Chalk drawing can be messy (although it does wash out easily!) - wearing old clothes and/or smocks will give the children more freedom to enjoy the activity. Try to obtain pavement chalk - it is less likely to break, it is thicker and young children will find it easier to grasp. Children who have disabilities which affect the muscles strength in their hands and fingers may also find pavement chalk easier to handle. Encourage the children to experiment. Provide them with the opportunity to draw on different surfaces, and on different planes (e.g. vertically on walls or easels, and horizontally on concrete paving or on paper on a table.) They may also like to try drawing with the sides of the chalk on the drawing surface - this produces a thicker line and results in quicker coverage of areas they want to fill. Chalk used in this way can also be used for rubbings.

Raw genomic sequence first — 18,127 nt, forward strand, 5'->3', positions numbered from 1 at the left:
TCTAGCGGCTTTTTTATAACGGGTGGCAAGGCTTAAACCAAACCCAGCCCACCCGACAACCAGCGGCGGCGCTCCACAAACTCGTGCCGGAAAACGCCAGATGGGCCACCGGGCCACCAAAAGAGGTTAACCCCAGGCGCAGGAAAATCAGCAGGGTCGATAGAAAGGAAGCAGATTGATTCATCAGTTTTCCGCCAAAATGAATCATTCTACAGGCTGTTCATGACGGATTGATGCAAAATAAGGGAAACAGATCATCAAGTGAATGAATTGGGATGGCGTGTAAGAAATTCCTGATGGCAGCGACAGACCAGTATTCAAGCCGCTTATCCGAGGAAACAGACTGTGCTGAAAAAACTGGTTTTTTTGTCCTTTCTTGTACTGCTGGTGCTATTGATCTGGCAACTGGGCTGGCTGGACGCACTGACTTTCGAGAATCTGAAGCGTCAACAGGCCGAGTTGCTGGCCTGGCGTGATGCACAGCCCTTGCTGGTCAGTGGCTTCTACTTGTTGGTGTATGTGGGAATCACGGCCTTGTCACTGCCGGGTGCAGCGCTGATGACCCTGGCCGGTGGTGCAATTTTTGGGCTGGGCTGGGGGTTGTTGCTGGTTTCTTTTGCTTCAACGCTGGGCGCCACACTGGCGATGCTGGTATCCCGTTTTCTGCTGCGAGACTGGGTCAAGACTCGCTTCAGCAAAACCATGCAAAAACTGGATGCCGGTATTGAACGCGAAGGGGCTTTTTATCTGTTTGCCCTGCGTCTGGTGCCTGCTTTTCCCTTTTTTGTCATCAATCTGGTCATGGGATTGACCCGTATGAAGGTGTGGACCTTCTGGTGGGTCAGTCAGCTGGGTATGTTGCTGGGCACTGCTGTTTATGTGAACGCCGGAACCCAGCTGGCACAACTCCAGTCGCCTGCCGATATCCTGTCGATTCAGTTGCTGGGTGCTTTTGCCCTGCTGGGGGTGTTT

- Help the children select a flat textured object – e.g. coins, leaves, shapes cut out of corrugated cardboard and/or sandpaper, and then arrange them on a flat surface.
- Tape a sheet of paper over the arrangement of objects.
- Children can use the chalk to rub over the surface of the paper revealing the textures underneath.
Variation: Tape paper directly onto a textured surface, e.g. a tree trunk with textured bark - children can then use chalk to do a rubbing of the surface.
You can also experiment with wetting the chalk and/or the drawing surface for different effects.